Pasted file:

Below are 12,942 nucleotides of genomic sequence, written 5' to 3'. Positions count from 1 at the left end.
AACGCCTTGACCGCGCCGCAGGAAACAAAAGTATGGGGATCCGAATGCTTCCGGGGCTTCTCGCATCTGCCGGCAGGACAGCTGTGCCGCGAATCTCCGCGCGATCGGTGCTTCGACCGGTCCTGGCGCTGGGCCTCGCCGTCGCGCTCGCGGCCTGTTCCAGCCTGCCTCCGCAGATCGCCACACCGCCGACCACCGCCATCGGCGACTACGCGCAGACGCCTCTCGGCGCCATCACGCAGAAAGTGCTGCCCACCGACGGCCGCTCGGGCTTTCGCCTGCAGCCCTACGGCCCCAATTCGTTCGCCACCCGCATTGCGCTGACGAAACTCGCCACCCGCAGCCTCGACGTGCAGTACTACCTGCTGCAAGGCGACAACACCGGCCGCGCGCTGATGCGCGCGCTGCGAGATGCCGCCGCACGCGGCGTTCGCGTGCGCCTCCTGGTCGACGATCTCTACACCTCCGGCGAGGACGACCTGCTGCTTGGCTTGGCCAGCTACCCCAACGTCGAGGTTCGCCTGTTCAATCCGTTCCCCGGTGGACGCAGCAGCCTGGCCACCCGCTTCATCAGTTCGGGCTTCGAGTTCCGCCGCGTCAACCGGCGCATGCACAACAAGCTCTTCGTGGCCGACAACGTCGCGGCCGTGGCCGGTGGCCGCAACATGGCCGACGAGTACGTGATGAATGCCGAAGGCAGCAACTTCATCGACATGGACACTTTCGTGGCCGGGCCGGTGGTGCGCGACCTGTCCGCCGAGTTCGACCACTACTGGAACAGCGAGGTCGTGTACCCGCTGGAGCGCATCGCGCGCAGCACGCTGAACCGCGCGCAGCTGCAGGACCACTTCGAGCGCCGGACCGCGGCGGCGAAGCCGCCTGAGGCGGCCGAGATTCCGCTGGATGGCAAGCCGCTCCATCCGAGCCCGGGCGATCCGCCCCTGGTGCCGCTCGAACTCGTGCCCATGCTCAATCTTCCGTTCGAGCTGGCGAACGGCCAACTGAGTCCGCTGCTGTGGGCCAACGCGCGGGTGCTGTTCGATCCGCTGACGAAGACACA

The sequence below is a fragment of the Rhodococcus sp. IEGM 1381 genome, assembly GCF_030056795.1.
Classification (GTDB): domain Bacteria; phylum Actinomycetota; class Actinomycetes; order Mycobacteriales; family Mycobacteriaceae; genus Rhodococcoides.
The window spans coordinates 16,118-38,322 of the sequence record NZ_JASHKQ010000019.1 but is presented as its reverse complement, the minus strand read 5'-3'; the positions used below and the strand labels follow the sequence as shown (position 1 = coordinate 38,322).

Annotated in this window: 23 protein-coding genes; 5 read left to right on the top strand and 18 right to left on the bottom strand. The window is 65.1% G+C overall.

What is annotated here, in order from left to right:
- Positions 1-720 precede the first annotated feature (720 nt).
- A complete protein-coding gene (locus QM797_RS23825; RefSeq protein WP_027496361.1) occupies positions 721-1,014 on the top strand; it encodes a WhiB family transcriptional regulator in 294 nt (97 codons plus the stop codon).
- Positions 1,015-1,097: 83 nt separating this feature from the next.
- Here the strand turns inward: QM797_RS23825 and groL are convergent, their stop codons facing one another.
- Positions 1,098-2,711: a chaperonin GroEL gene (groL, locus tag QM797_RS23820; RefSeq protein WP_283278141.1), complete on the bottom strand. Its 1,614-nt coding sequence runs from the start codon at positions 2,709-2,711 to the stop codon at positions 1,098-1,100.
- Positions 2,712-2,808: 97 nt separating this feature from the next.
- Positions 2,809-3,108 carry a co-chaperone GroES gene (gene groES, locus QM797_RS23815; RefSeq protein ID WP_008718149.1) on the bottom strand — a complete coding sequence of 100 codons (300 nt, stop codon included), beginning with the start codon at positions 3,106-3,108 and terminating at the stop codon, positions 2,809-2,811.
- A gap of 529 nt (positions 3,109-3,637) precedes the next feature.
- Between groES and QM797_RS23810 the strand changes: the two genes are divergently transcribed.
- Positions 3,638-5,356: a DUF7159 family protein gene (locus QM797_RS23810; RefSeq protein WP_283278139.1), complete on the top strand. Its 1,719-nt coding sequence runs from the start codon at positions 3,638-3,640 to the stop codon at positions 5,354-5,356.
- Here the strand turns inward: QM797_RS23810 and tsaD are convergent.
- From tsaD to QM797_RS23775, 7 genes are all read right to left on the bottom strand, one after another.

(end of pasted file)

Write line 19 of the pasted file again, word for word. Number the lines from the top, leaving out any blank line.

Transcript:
- From tsaD to QM797_RS23775, 7 genes are all read right to left on the bottom strand, one after another.